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Roasting-A Simple Art [Hardcover]

Barbara Kafka
4.3 out of 5 stars  See all reviews (23 customer reviews)
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Book Description

Sept. 22 1995

When you're hungry, roast.
When you're in a rush, roast.
When you're in doubt, roast.
When you're entertaining, roast.

Crank up the oven and throw in a chicken; roasting is simply the easiest and best way to concentrate and deepen flavor, to seal in succulence, and make robust, crusty, and sweet all kinds of meats, birds, fish, fruits, and vegetables. Roasting offers more flavor on its own than any other cooking technique. Everything you need for a lifetime of happy roasting can be found here in the pages of Barbara Kafka's ground-breaking new book. Even baby goat, a suckling pig, and loin of buffalo make it into this bible of roasting.

Roasting is absolutely essential, whether you're planning to roast a potato or leg of lamb, a turkey or a tomato, a pepper or a red snapper. Barbara's fussless high-temperature method caramelizes the surface of meat, the skin of birds or fish, or the outside of vegetables, transforming them into such savory sweet dishes as Roast Chicken with Pomegranate Glaze and Fresh Mint, aromatic Garlic Roast Pork Loin, moist and sweet Roasted Striped Bass with Fennel, and Whole Roasted Peaches with Ginger Syrup.

Nearly one hundred stellar recipes for roasted vegetables attest to the fact that Barbara Kafka's new book is not for meat eaters alone. The recipes for roasted vegetables begin where other books leave off. Try the Roasted Sliced Fennel Bulb and the Roasted Chinese Eggplant with Balsamic Marinade, the Roasted Portobello Mushrooms with Garlic Marinade, and more.

Roasting is packed with indispensable tips, techniques, and innovative cooking ideas. There are great recipes for marinades, salsas, vinaigrettes, and stuffings. You'll also find an inspiring assortment of simple but original recipes for sauces that will lift your everyday roasts into perfect party fare. You'll discover, too, the many joys of "companion roasting," learning when to add the carrots or the onions so they don't over- or undercook, and guaranteeing everything comes out at the same time.

Never a believer in unnecessary work, Barbara Kafka is a cook's best friend. Barbara never follows; she blazes new trails, challenging the sacred rules of roasting by never trussing a chicken or basting a turkey. She proves you can actually walk away from your oven and enjoy your food and your guests. It's all so quick and easy, most dishes don't need to go into the oven until your guests walk in the door.

Often the best part of the roast is the leftovers, andRoasting is overflowing with possibilities. In Barbara's knowing hands leftover onions become a smoky-flavored Roasted Onion Soup with Cannellini Beans; last night's roasted cod and boiled potatoes are transformed into a scrumptious Best Cod Hash; a deeply flavored Roast Duck Pasta Sauce is a rich reward to the cook for having made last night's duck dinner. Nearly one hundred recipes for leftovers show you how to build them into new meals of soups, salads, pasta sauces, hashes, fritters, fish cakes, and more.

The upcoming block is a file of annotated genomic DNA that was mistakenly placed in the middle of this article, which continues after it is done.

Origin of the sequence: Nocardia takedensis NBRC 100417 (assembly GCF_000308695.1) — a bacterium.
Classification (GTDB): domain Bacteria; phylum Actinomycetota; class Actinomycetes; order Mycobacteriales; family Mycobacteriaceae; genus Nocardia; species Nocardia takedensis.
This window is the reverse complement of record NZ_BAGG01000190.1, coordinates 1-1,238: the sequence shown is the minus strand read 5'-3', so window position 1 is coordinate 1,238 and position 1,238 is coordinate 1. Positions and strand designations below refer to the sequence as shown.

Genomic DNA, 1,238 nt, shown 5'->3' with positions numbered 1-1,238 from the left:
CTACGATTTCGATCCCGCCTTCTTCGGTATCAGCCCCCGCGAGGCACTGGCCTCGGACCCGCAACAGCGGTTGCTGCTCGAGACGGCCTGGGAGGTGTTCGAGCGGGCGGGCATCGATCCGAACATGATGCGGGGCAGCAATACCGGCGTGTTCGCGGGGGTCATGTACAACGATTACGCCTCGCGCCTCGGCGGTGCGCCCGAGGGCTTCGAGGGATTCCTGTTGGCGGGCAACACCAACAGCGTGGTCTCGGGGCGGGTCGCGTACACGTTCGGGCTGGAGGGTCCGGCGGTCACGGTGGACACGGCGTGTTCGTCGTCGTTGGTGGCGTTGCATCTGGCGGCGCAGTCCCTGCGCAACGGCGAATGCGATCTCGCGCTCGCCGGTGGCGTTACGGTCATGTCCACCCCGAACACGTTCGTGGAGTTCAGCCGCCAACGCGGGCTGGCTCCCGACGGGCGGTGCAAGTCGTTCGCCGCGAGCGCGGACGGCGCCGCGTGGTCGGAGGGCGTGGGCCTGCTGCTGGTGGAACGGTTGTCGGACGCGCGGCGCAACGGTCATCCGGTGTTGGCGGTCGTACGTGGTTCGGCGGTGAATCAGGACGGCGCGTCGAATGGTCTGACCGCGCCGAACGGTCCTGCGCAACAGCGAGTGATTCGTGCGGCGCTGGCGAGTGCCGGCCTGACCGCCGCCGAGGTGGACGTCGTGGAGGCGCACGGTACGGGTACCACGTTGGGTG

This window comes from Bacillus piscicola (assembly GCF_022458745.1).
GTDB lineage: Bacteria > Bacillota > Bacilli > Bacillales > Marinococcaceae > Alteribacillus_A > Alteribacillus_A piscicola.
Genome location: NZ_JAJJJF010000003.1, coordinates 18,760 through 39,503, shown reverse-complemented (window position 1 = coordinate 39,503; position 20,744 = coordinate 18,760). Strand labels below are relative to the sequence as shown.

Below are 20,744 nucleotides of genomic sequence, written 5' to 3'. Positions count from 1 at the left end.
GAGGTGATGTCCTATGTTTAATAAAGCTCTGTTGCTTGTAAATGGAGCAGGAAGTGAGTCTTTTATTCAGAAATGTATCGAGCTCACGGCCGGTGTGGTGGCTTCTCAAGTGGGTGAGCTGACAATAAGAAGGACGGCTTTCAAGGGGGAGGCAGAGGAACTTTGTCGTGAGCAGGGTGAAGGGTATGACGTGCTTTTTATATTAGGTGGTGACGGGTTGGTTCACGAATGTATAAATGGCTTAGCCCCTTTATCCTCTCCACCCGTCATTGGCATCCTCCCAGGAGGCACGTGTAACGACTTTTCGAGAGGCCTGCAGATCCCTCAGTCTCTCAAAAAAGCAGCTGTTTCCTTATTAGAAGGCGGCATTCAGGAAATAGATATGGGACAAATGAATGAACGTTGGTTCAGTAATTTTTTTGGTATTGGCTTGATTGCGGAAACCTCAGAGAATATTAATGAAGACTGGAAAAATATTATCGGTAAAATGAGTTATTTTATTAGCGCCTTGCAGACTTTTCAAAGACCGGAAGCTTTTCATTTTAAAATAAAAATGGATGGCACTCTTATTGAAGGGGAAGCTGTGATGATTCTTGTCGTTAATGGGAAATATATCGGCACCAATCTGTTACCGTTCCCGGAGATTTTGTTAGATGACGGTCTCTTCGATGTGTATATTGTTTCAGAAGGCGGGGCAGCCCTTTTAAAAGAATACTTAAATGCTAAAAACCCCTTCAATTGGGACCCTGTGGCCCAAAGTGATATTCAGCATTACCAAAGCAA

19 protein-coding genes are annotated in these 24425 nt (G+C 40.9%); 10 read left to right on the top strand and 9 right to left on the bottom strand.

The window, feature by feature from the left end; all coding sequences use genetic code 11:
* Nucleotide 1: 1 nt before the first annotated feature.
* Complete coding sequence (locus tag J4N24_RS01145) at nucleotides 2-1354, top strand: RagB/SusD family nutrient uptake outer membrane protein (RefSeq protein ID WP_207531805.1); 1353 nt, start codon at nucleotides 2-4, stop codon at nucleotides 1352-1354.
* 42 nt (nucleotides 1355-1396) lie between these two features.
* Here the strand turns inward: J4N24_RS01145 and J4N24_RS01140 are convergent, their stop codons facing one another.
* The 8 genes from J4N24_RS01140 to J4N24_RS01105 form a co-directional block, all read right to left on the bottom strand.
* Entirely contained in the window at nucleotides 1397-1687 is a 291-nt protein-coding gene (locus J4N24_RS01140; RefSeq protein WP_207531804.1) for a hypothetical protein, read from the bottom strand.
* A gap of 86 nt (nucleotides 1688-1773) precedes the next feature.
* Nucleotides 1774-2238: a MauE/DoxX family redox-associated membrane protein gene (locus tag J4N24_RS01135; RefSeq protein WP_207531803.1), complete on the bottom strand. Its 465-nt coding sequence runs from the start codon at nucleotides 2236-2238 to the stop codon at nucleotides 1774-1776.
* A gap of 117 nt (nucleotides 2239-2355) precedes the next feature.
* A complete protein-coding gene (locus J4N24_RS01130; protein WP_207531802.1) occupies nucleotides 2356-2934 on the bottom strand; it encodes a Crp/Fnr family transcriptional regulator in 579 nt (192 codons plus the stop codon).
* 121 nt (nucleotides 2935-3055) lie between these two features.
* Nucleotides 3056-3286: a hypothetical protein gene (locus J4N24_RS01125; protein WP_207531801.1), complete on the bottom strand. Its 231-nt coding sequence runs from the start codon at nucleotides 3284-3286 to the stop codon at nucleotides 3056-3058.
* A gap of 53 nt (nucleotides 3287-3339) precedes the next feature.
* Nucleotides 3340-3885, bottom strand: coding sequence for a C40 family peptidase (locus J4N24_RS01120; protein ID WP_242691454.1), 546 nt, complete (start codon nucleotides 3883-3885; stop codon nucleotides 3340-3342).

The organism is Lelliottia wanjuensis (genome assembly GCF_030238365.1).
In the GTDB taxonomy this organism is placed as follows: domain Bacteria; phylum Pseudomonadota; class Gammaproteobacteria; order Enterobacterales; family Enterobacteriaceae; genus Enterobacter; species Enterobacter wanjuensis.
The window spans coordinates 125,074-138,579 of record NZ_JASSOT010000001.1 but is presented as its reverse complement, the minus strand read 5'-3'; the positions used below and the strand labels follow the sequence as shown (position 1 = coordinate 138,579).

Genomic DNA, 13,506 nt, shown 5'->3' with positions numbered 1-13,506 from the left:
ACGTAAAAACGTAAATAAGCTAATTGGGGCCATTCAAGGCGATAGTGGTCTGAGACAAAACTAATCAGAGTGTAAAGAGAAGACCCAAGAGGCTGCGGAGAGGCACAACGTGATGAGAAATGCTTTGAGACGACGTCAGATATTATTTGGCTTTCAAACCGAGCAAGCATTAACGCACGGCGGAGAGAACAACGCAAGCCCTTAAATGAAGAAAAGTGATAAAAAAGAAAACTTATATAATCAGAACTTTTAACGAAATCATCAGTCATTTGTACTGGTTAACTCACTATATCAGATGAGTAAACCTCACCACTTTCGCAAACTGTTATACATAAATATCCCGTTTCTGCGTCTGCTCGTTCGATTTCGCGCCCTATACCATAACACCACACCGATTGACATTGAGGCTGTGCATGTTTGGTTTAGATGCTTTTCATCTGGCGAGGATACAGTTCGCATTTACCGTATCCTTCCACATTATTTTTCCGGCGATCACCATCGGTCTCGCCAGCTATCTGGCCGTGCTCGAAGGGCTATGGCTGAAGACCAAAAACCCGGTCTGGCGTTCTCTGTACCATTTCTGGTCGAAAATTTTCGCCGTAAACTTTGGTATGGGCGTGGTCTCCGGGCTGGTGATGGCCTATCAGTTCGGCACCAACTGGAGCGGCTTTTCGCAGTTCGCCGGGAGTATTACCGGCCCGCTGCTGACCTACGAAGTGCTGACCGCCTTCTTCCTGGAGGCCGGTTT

Replete with all the tables, timing charts, and the encyclopedic wisdom that are hallmarks of every Barbara Kafka book,Roasting: A Simple Art is a dream of a cookbook, one that will soon bear the soils, stains, and well-worn pages of constant and creative use.


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Product Description

From Amazon

Kafka believes in "hot ovens, short roasting times, and rare meat," so most recipes in this cookbook start with "heat oven to 500x F." The result is food with profound flavors that is sensible, even primal, yet has the flair you'd expect from an opinionated pro. Despite controversy over her recipe for roast turkey, this book so impressed her peers that they voted it a Julia Child Cookbook Award in 1995. Herbivores rejoice: There are over 100 mouth-watering recipes for vegetables and some fruits, too, along with those for roasted meats, poultry and fish.

From Publishers Weekly

The first hairy hominid who discovered that fire rewarded the successful hunter with sublime pleasures of taste and smell could not have foreseen that that first rack of mammoth's rib might lead to Kafka's King Mackerel with Jalape?o Lime Sauce. Although the fish and vegetable dishes (Roasted Yellow Squash in Mint Bath) are enticing, this book addresses most valuably the often dismissed appetites of meat and fowl lovers. Along with recipes for racks of lamb, rib roasts and holiday turkeys come others for pheasant ("with liver-rich dressing"), bison (best served "unbelievably rare") and wood pigeon (stuffed with grapes). There are recipes for leftovers (Chutney Chicken Salad) and invaluable tips on how roasting enhances a stock, how to deglaze and how to control oven temperature. Kafka (Microwave Gourmet) is big on using every useful bit of a beast: she happily describes, in detail, how to butcher a baby goat and what to do with its head (some stocks are richer than others). Less ambitious cooks might do better to start with Kathy Gunst's Roasting (see below), because Kafka is as serious about her cooking as that hominid was about hunting.
Copyright 1995 Reed Business Information, Inc.

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Customer Reviews

Most helpful customer reviews
5.0 out of 5 stars Don't even ask to borrow it! Jan. 6 2002
Format:Hardcover
When we moved to Asia last fall I had to get rid of half my cookbooks and many of my pans... but there was no way I was going to let go of "Roasting" or my non-stick roaster! I have roasted three Thanksgiving turkeys -- two fresh birds, as Kafka recommends, and one frozen (turkey's hard to come by in Taiwan) -- and all three came out BEAUTIFULLY. What was the brouhaha all about?
When I first bought the book I roasted a lot of meat: pork loin, chickens, lamb shanks--all were excellent. Now I find myself turning more often to the vegetable section; I especially like to roast a pan of mixed veggies (Kafka gives a table for timing them all perfectly) to serve as an appetizer and in my own recipe for a hearty, flavorful soup that even my vegan friends can enjoy. Her recipes for left-overs are so tempting I roast with a week's worth of meals in mind.
I have given this book as a gift, and shared recipes with guests who love the food. I have no complaints about the mess. Maybe it's my non-stick pan--cast-iron works great, too--but I have had no problem with too much smoke (a little is to be expected), encrusted pans, or a filthy oven afterwards.
If you like to cook, and if you like to serve and eat great meals even more, you have to try this one out. Kafka makes it fun & easy, and she makes you laugh -- I love this book.
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5.0 out of 5 stars A TRUE DEFINITIVE GUIDE! Jan. 9 2001
Format:Hardcover